[Cryptography] Sonic.net implements DNSSEC, performs MITM against customers. Are they legally liable?
phill at hallambaker.com
Sat Oct 11 10:43:12 EDT 2014
On Sat, Oct 11, 2014 at 4:24 AM, Peter Gutmann
<pgut001 at cs.auckland.ac.nz> wrote:
> Bear <bear at sonic.net> writes:
>>Sonic implemented and deployed DNSSEC - and put it on their shiny new servers
>>along with an 'RBZ service' that censors supposed malware and phishing sites.
>>And while they told their customers about DNSSEC, they didn't mention the
> So just to make sure I'm getting this right, Sonic are sending out DNSSEC-
> authenticated but invalid/spoofed/however you want to label them DNS
> responses? As you say, the very thing that DNSSEC was designed to prevent?
It isn't clear but what they appear to be doing is turning on DNSSEC
validation in the resolver, then editing the results.
This is something I predicted long ago and the problem is that the DNS
architecture as received is stupid. DNS is a trusted service so you
should only use a trustworthy DNS service. DNSSEC only ensures that
you do not receive bogus responses. It does not ensure that you
receive a response.
The original idea of DNSSEC was to use the DNS as a distribution point
for keys for use in IPSEC and SSL like protocols. Then it was co-opted
as a mechanism for making the resolver untrusted which was stupid. Its
the tin-foil hat version of crypto-autarky where you use crypto to
eliminate reliance on any party at all, except of course for the ones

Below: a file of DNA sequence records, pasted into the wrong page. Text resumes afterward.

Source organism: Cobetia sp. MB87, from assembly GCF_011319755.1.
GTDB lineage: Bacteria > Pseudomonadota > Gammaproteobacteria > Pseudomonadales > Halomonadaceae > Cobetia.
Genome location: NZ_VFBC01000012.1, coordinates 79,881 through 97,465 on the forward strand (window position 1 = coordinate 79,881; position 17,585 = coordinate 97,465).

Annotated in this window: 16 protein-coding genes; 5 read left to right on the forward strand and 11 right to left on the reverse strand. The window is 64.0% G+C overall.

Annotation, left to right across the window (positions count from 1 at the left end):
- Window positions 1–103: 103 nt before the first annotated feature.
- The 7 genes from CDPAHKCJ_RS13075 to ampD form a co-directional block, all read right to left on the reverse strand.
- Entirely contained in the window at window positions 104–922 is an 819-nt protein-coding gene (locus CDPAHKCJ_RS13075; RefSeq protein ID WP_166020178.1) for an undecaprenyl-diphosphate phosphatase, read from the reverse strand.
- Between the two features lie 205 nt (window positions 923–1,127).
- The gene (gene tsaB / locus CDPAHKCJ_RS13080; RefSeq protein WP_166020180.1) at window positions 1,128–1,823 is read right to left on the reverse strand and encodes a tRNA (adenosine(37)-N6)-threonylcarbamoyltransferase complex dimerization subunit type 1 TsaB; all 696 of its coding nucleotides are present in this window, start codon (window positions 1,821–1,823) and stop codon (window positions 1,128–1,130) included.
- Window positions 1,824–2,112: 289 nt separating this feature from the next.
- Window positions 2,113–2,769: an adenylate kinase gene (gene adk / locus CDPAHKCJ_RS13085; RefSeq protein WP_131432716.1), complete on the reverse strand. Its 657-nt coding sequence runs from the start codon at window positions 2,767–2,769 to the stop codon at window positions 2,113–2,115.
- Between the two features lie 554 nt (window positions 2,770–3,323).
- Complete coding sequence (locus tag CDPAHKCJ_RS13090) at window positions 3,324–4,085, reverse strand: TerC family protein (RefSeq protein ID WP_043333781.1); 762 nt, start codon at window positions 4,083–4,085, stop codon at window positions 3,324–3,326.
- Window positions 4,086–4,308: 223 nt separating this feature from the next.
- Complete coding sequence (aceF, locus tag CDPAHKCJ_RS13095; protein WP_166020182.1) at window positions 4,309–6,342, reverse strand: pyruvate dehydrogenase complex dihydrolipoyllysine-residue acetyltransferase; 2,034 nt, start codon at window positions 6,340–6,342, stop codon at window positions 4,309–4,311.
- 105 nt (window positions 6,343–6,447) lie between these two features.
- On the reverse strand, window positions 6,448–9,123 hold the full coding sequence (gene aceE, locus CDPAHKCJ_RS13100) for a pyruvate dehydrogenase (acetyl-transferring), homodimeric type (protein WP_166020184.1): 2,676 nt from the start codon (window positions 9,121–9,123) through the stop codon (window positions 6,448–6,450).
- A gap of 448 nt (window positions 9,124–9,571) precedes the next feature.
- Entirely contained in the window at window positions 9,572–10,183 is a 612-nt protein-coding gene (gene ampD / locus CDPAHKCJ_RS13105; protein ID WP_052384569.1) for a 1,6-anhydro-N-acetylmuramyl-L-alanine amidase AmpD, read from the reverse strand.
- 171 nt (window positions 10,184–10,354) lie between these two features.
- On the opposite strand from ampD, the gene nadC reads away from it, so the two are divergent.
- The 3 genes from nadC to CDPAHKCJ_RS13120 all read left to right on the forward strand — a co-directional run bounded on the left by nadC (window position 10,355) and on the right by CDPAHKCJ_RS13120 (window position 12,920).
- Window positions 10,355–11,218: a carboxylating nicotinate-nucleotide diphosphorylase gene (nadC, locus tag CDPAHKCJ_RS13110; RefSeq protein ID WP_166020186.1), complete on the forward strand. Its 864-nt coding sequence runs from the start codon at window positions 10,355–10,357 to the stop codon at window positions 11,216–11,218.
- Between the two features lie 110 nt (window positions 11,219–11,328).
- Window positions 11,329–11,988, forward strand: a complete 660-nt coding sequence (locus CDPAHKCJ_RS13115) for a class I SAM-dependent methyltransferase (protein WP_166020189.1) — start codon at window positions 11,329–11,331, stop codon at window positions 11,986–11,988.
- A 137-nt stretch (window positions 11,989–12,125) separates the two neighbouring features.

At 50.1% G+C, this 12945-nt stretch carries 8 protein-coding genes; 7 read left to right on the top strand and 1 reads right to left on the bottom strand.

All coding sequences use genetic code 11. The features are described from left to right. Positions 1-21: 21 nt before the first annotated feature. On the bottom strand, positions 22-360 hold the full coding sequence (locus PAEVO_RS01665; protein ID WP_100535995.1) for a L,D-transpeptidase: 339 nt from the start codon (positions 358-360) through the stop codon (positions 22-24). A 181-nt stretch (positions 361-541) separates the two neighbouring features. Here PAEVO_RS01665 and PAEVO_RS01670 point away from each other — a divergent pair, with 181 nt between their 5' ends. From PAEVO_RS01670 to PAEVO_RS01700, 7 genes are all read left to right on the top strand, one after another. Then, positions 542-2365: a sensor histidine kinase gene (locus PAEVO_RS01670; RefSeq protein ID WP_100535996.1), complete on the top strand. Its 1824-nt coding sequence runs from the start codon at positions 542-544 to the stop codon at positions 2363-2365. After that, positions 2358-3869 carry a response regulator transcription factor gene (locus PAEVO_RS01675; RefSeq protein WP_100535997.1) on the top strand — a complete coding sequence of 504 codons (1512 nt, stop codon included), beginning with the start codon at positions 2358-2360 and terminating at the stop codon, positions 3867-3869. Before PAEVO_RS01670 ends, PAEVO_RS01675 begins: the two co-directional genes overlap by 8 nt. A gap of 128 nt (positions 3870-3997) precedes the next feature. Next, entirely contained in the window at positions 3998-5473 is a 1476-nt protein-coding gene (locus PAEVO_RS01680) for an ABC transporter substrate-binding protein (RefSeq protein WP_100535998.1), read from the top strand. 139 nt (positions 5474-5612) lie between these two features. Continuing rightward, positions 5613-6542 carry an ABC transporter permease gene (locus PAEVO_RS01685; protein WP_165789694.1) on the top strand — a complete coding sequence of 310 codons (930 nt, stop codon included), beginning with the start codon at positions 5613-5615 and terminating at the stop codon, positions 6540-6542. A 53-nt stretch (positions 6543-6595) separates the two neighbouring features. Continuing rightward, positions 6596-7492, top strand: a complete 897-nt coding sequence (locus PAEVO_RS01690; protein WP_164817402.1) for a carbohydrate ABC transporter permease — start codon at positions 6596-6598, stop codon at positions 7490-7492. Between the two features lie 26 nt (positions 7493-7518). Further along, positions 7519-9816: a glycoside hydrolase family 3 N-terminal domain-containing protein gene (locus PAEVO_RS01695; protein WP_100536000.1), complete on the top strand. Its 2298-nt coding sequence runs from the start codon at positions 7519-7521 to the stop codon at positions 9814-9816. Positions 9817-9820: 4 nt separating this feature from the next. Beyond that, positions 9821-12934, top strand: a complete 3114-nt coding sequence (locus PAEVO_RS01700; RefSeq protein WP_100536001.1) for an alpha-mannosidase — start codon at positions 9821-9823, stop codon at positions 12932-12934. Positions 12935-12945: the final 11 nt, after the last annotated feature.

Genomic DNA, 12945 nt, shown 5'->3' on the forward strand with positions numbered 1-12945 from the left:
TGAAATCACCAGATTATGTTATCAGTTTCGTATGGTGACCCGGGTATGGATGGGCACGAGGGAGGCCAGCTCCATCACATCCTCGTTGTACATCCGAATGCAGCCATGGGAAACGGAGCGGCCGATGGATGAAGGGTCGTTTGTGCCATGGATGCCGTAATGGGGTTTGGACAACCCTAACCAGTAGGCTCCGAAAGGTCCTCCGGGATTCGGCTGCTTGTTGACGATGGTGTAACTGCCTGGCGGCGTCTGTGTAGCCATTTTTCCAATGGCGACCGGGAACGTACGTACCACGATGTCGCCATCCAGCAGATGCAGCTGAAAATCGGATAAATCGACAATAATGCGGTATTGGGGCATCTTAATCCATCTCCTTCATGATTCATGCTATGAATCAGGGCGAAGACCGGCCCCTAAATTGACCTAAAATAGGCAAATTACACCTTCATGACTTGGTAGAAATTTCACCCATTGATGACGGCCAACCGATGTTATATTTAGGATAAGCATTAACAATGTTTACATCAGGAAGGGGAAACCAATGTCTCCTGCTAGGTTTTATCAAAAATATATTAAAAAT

you don't notice like ICANN (a US QANGO) or the resolver.
Yes, the DNS resolver can MITM you. Which is why the communications
between the resolver and the client must be encrypted and
authenticated so that you can be suer that you get the DNS service
from the service you chose and not a service that your ISP chose.
I have this machine set up to connect to the Google public DNS. But a
few weeks ago I was seeing Verizon sitefinder inserts. The bastards
had MITM the NXTDOMAIN responses.
So I wrote this spec and have some running code
The first step is to choose your DNS service or set up one of your
own. The client binds to the service using a TLS secured key exchange
that spits out a Kerberos ticket type object. And then DNS
transactions with the service are encrypted and authenticated in both
directions using the ticket.
The design is stateless on the server side and should not impact
performance at all for modern machines. The crypto overhead is
Now for the mind bending part, you probably don't want the
authoritative DNS responses unless they are DANE records or otherwise
contain a key. If it is an A record or a AAAA record you might well
want the resolver to have the ability to modify it.
One reason is to block access to known bots. Just because the Russian
Business Network has bought a domain does not mean that I want my
machine to resolve it. And I have lists of a million bots. I don't
want my machines connecting to them either.
If the policy is chosen by the end user then this is anti-virus for
the Internet. If it is imposed by the carrier or government it is
One particularly fun approach is using it for IPv6 to IPv4 gateways.
This allows a machine that is pure IPv6 with no IPv4 whatsoever to
survive on the transitional Internet without a performance drag.
When the IPv6 client attempts to connect to a resource that is IPv4
only, it returns an IPv6 address at the best available IPv6-4 gateway.
This might be a local gateway or a gateway closer to the desired end
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